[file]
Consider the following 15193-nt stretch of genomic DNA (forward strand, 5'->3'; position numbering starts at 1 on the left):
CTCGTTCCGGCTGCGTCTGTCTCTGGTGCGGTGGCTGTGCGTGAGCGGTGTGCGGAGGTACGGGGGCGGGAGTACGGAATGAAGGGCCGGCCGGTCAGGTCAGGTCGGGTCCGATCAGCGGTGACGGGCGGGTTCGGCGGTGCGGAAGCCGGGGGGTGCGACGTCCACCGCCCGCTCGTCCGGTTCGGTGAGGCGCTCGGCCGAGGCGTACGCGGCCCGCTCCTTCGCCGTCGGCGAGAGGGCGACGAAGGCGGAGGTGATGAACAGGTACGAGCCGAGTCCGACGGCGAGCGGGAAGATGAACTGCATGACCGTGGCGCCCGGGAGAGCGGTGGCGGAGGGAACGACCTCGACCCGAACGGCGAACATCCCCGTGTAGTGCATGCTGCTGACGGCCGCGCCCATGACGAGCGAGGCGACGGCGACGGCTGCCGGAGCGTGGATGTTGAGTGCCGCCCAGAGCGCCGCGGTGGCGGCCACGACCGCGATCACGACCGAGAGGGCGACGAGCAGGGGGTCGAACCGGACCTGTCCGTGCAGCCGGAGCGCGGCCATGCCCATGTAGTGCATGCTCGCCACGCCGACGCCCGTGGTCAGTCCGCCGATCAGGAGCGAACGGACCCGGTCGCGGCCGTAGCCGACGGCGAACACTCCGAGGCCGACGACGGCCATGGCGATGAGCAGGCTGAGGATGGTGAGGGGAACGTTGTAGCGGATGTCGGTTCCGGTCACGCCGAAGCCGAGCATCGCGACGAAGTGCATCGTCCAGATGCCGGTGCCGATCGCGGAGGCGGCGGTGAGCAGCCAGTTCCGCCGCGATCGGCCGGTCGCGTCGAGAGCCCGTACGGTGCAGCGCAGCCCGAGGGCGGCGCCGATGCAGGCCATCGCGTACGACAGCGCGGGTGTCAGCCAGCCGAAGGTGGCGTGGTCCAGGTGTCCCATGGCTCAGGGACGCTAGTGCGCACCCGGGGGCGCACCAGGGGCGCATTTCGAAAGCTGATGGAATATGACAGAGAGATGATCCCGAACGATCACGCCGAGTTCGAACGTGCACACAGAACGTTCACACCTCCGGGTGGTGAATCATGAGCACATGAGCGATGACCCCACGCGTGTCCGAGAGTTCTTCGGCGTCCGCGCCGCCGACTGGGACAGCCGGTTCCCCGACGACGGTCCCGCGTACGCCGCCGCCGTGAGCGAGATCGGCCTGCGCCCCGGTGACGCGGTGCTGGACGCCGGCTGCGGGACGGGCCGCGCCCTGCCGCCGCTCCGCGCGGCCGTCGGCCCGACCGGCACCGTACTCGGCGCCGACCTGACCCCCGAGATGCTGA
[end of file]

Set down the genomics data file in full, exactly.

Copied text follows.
Consider the following 15193-nt stretch of genomic DNA (forward strand, 5'->3'; position numbering starts at 1 on the left):
CTCGTTCCGGCTGCGTCTGTCTCTGGTGCGGTGGCTGTGCGTGAGCGGTGTGCGGAGGTACGGGGGCGGGAGTACGGAATGAAGGGCCGGCCGGTCAGGTCAGGTCGGGTCCGATCAGCGGTGACGGGCGGGTTCGGCGGTGCGGAAGCCGGGGGGTGCGACGTCCACCGCCCGCTCGTCCGGTTCGGTGAGGCGCTCGGCCGAGGCGTACGCGGCCCGCTCCTTCGCCGTCGGCGAGAGGGCGACGAAGGCGGAGGTGATGAACAGGTACGAGCCGAGTCCGACGGCGAGCGGGAAGATGAACTGCATGACCGTGGCGCCCGGGAGAGCGGTGGCGGAGGGAACGACCTCGACCCGAACGGCGAACATCCCCGTGTAGTGCATGCTGCTGACGGCCGCGCCCATGACGAGCGAGGCGACGGCGACGGCTGCCGGAGCGTGGATGTTGAGTGCCGCCCAGAGCGCCGCGGTGGCGGCCACGACCGCGATCACGACCGAGAGGGCGACGAGCAGGGGGTCGAACCGGACCTGTCCGTGCAGCCGGAGCGCGGCCATGCCCATGTAGTGCATGCTCGCCACGCCGACGCCCGTGGTCAGTCCGCCGATCAGGAGCGAACGGACCCGGTCGCGGCCGTAGCCGACGGCGAACACTCCGAGGCCGACGACGGCCATGGCGATGAGCAGGCTGAGGATGGTGAGGGGAACGTTGTAGCGGATGTCGGTTCCGGTCACGCCGAAGCCGAGCATCGCGACGAAGTGCATCGTCCAGATGCCGGTGCCGATCGCGGAGGCGGCGGTGAGCAGCCAGTTCCGCCGCGATCGGCCGGTCGCGTCGAGAGCCCGTACGGTGCAGCGCAGCCCGAGGGCGGCGCCGATGCAGGCCATCGCGTACGACAGCGCGGGTGTCAGCCAGCCGAAGGTGGCGTGGTCCAGGTGTCCCATGGCTCAGGGACGCTAGTGCGCACCCGGGGGCGCACCAGGGGCGCATTTCGAAAGCTGATGGAATATGACAGAGAGATGATCCCGAACGATCACGCCGAGTTCGAACGTGCACACAGAACGTTCACACCTCCGGGTGGTGAATCATGAGCACATGAGCGATGACCCCACGCGTGTCCGAGAGTTCTTCGGCGTCCGCGCCGCCGACTGGGACAGCCGGTTCCCCGACGACGGTCCCGCGTACGCCGCCGCCGTGAGCGAGATCGGCCTGCGCCCCGGTGACGCGGTGCTGGACGCCGGCTGCGGGACGGGCCGCGCCCTGCCGCCGCTCCGCGCGGCCGTCGGCCCGACCGGCACCGTACTCGGCGCCGACCTGACCCCCGAGATGCTGA